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With Valentine’s Day just around the corner, Goodreads is hosting a giveaway of one signed paperback copy of Laurie Boris’s romantic comedy.
The Joke’s on Me is the story of Frankie Goldberg, a former actress and standup comic whose life in Hollywood falls apart with an exclamation mark when a mudslide destroys her home. Hoping for comfort, she returns to her mother’s B&B in Woodstock, New York, where she spent her teen years making coffee, folding towels, and chasing after the handyman’s hot, high-school-jock son. Now she has to deal with the mess she left behind, her bossy older sister, her mother’s illness, and the family responsibilities she’s been shirking. And the handyman’s son, now a minor-league baseball coach, is back in town…
Slide on over to Goodreads and sign up to win a free copy of The Joke’s on Me! Hurry, the giveaway ends Saturday, February 11. [subscribe2]
K. Rowe is a prolific multi-genre author who has been writing for more than twenty years. Blending fact and fiction in her writing, she spends hours researching technology and locations for her work.
Kathy draws from over twenty years of active military service, stationed at various bases around the U.S.A. and in Europe. She retired as a Master Sergeant in the U.S. Air Force.
Kathy now lives in eastern Kentucky with her husband, two dogs, two cats, and three horses on a 100 acre farm. She loves interacting with her fans, and appreciates reviews and feedback.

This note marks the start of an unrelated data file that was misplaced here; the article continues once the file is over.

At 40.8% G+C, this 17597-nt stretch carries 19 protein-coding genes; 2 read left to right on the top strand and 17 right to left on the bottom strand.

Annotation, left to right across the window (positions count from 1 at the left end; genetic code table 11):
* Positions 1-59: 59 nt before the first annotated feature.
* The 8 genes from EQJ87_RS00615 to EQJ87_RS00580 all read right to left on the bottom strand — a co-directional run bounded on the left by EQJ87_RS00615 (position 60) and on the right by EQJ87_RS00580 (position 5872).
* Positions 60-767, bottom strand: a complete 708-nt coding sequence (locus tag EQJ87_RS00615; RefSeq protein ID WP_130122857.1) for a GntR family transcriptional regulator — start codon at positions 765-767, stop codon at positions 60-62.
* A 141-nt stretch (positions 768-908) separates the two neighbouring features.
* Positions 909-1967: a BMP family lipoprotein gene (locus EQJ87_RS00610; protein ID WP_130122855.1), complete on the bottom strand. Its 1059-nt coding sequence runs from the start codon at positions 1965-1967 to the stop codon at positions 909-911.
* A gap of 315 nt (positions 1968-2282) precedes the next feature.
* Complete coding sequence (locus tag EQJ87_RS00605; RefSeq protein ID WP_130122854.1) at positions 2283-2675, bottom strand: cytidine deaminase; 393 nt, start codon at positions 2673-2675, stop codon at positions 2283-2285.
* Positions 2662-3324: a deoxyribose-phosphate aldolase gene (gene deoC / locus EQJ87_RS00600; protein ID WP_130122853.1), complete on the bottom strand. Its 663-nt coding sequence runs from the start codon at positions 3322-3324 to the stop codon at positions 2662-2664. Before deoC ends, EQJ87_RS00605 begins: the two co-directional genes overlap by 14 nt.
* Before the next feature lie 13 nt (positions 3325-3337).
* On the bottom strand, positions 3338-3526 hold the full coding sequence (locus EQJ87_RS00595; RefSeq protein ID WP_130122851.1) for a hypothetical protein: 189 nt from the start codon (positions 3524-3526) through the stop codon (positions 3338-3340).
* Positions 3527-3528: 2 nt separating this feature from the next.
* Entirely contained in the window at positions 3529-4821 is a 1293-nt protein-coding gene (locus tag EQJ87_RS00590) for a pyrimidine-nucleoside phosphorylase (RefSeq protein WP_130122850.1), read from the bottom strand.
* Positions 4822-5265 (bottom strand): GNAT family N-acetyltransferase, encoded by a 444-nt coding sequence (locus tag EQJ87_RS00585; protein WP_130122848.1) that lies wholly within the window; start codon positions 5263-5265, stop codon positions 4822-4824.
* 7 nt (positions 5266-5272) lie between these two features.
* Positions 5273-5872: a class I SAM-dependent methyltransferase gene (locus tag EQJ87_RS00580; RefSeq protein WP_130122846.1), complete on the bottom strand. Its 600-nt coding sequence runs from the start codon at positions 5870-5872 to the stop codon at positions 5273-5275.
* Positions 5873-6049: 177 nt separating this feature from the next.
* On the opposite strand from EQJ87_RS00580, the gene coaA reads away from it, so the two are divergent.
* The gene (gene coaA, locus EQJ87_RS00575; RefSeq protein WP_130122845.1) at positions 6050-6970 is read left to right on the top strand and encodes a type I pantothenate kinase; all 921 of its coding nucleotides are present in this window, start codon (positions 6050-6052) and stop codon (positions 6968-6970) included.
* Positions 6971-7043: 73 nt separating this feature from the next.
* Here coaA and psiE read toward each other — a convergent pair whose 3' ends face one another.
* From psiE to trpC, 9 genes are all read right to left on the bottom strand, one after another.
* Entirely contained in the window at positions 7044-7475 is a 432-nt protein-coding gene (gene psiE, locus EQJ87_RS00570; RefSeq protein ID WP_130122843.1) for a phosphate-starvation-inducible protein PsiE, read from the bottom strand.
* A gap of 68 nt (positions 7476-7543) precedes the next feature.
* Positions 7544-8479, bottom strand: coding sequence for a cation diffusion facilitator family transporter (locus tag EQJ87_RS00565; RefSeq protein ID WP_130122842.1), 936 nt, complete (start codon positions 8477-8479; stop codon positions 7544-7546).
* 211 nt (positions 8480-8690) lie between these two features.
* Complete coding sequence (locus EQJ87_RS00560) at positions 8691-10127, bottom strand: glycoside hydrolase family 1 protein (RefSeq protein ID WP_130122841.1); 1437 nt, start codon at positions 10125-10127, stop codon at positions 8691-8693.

“I can’t seem to stop writing. I hardly get one project finished and I’m on to another one or two. My best friend is amazed how I can keep everything straight in my head,” she says. Continue reading “Meet the Author: K. Rowe”
I saw a query letter this week with a “pear of scissors”in it. The author, who lives in a land that was once part of the British Empire, speaks English as a second language. I didn’t have to read more than the query, to know the manuscript, if accepted, would be riddled with similar problems and so it was a no-go right from the start.
Now I know you all know the difference between a pear and a pair of scissors, but obviously someone had a problem. In fact EASL people by no means have a corner of this market and I have often confused compliment and complement or farther and further myself, among others. These are two that I always search and double-check in a completed manuscript, knowing my propensity for getting them wrong. Continue reading “Trouble with Homonyms by Arline Chase”